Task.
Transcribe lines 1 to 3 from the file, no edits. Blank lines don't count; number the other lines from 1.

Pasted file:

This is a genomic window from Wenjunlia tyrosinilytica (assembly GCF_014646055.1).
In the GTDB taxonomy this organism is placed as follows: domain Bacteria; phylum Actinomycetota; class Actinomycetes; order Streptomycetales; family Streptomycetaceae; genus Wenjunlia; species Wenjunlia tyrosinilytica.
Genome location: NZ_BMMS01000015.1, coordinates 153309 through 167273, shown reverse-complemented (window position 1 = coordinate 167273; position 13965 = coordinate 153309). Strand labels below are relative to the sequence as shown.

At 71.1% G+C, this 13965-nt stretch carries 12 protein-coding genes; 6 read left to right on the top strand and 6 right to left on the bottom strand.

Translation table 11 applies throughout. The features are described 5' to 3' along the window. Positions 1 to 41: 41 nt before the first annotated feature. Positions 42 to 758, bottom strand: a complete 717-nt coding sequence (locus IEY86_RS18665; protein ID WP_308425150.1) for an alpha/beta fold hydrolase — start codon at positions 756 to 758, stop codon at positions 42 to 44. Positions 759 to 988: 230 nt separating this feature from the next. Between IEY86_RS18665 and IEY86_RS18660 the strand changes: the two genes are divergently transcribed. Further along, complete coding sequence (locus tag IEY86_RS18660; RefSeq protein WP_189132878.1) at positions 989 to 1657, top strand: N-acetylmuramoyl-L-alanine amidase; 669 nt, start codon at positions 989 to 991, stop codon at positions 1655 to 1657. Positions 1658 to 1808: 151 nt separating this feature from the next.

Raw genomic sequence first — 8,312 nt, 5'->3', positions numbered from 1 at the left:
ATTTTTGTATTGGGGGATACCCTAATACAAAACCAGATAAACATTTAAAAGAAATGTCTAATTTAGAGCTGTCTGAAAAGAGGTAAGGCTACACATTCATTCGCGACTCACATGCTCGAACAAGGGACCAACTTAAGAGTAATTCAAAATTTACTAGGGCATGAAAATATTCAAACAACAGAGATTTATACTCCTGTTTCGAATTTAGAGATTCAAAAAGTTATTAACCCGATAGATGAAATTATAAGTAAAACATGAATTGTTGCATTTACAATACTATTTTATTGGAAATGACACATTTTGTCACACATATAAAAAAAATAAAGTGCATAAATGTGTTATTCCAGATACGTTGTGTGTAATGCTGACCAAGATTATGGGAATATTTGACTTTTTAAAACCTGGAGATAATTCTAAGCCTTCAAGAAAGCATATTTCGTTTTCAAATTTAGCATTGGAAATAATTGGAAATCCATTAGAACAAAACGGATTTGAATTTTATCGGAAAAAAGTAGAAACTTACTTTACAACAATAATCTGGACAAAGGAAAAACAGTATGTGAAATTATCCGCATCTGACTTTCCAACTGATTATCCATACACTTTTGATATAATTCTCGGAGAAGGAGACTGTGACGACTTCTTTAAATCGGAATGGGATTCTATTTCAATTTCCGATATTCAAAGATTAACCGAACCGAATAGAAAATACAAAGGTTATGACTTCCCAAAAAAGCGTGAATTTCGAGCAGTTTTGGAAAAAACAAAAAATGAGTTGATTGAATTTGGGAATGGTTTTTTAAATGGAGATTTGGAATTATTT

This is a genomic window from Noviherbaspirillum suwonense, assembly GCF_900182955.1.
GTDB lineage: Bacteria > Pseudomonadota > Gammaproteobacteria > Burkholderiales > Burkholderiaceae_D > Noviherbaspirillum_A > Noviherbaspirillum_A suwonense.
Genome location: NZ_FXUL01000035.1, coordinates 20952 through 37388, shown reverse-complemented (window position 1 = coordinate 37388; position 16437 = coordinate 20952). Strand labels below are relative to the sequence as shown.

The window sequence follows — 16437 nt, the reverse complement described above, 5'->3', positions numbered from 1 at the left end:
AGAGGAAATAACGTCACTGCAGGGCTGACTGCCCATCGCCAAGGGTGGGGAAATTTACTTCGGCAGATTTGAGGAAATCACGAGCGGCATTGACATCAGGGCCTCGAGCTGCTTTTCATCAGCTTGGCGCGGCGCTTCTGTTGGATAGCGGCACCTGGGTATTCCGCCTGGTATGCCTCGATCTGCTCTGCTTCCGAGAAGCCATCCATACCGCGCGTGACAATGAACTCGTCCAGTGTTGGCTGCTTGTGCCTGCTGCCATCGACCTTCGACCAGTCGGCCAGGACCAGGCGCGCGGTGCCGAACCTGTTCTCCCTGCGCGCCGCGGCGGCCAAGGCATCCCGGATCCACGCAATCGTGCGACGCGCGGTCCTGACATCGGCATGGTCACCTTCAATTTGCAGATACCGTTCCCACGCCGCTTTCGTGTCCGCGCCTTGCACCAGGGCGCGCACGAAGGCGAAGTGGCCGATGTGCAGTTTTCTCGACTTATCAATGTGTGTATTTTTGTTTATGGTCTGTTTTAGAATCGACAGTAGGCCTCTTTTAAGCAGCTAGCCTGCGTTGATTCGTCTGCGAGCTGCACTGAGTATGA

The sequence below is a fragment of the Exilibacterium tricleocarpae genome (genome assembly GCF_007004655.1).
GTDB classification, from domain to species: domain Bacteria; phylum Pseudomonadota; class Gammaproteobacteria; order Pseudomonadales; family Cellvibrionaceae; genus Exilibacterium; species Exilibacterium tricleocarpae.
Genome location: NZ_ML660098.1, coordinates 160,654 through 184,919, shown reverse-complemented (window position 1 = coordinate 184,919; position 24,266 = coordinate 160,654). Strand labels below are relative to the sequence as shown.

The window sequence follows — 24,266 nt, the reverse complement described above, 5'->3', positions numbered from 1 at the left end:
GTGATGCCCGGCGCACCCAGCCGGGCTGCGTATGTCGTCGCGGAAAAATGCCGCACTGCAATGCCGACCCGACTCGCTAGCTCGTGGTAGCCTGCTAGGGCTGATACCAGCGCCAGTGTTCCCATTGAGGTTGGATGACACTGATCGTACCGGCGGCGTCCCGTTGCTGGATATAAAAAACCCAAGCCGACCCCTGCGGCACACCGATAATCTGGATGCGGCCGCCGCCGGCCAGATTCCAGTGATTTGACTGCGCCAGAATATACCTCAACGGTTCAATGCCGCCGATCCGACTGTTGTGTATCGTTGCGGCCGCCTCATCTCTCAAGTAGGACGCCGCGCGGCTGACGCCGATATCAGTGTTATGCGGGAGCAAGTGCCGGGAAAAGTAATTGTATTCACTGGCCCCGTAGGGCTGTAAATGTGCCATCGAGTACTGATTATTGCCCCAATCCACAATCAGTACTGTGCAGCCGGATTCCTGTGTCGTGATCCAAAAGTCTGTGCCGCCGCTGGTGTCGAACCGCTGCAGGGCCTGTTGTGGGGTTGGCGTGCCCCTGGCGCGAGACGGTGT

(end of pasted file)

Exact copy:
This is a genomic window from Wenjunlia tyrosinilytica (assembly GCF_014646055.1).
In the GTDB taxonomy this organism is placed as follows: domain Bacteria; phylum Actinomycetota; class Actinomycetes; order Streptomycetales; family Streptomycetaceae; genus Wenjunlia; species Wenjunlia tyrosinilytica.
Genome location: NZ_BMMS01000015.1, coordinates 153309 through 167273, shown reverse-complemented (window position 1 = coordinate 167273; position 13965 = coordinate 153309). Strand labels below are relative to the sequence as shown.